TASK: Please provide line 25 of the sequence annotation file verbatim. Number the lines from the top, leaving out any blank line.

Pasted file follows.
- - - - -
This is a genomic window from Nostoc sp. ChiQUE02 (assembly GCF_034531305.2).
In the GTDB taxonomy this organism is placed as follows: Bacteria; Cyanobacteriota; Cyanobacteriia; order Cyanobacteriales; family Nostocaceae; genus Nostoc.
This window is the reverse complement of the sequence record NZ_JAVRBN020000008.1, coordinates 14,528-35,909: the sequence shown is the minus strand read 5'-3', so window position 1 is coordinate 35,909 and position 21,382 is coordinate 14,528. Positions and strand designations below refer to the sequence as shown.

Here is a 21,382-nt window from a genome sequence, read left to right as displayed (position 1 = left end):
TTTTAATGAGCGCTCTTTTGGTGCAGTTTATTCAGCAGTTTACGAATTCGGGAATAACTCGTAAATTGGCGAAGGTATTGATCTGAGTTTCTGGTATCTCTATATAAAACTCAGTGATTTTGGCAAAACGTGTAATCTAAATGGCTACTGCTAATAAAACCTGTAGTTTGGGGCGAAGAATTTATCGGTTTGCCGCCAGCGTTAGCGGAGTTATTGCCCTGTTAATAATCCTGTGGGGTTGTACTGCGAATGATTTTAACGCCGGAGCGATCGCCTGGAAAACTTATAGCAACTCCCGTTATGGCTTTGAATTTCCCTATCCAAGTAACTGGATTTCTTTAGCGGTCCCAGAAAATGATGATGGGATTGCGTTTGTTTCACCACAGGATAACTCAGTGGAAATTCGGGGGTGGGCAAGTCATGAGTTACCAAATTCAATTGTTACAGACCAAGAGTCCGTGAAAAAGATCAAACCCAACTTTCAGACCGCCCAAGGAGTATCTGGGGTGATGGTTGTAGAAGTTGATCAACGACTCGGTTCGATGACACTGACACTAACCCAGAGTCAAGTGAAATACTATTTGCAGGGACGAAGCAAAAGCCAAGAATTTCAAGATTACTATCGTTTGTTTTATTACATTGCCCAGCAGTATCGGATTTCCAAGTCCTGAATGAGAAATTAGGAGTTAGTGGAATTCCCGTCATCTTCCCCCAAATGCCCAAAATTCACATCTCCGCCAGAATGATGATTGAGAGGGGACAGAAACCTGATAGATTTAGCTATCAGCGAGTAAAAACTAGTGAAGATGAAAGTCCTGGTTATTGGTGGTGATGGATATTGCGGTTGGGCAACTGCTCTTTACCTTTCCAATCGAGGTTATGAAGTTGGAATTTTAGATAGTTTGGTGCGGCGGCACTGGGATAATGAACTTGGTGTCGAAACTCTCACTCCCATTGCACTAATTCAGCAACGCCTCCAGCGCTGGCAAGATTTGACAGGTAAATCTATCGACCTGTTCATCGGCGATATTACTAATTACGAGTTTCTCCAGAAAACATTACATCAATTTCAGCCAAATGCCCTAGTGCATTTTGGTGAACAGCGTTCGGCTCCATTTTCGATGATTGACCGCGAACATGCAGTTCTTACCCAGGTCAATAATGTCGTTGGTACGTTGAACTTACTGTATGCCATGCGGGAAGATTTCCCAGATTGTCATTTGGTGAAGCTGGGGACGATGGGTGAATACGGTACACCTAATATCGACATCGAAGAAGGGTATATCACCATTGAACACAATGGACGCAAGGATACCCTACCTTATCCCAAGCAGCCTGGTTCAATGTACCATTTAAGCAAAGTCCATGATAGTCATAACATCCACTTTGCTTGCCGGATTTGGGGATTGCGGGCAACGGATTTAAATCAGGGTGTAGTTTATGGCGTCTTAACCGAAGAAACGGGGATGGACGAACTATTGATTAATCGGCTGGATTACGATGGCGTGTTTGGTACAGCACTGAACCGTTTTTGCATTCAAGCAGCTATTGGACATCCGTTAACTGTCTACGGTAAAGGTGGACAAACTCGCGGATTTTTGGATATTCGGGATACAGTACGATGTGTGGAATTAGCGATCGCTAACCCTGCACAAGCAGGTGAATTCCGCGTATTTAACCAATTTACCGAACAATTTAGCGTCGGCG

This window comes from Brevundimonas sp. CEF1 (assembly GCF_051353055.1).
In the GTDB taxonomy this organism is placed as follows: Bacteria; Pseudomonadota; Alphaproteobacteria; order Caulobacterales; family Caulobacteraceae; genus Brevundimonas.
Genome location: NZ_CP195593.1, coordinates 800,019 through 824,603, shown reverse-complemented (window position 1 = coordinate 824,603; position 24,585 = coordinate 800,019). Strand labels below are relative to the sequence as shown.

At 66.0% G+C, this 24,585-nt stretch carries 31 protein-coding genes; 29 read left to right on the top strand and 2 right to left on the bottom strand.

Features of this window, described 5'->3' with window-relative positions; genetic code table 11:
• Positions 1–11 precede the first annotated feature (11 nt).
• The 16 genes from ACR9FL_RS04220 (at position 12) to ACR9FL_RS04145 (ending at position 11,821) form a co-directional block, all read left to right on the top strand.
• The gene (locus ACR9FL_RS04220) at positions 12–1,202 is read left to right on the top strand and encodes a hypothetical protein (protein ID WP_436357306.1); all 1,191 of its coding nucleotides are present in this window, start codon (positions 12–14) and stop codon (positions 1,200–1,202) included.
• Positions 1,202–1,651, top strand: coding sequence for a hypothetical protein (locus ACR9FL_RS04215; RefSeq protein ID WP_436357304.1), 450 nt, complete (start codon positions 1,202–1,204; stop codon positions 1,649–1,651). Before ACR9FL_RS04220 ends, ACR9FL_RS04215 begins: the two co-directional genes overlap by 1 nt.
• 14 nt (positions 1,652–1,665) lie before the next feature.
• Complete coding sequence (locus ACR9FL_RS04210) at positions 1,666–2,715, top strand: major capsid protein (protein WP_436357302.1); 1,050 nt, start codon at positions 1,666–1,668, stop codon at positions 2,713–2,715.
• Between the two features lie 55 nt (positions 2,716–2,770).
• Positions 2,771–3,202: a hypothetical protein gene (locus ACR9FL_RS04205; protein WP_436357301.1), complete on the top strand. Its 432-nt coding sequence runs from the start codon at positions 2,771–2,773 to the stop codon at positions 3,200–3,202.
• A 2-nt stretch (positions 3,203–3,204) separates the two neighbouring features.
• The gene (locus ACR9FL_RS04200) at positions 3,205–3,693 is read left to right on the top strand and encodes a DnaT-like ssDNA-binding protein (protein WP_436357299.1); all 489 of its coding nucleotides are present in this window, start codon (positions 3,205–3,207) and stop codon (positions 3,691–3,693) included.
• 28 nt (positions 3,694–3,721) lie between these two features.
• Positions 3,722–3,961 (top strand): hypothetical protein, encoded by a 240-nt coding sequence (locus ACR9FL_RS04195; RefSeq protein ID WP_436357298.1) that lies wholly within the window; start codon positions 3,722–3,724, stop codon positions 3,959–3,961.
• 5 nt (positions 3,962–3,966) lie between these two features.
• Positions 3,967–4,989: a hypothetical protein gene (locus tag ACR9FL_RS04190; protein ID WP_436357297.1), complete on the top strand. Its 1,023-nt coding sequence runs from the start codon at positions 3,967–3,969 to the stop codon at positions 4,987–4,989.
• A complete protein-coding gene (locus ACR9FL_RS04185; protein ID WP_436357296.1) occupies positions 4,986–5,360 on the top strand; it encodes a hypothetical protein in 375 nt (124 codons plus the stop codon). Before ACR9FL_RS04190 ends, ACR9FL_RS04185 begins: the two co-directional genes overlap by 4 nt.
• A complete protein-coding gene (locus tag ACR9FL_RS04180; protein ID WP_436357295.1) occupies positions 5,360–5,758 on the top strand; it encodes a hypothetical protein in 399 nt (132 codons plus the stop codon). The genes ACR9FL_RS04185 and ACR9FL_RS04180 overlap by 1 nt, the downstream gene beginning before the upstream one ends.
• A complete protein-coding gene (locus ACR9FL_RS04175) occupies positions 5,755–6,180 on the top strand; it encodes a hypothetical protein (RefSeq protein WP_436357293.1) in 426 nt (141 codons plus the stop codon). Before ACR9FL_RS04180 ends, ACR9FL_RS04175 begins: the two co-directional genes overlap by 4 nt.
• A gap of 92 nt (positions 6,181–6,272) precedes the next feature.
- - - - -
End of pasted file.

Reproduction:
• A complete protein-coding gene (locus ACR9FL_RS04185; protein ID WP_436357296.1) occupies positions 4,986–5,360 on the top strand; it encodes a hypothetical protein in 375 nt (124 codons plus the stop codon). Before ACR9FL_RS04190 ends, ACR9FL_RS04185 begins: the two co-directional genes overlap by 4 nt.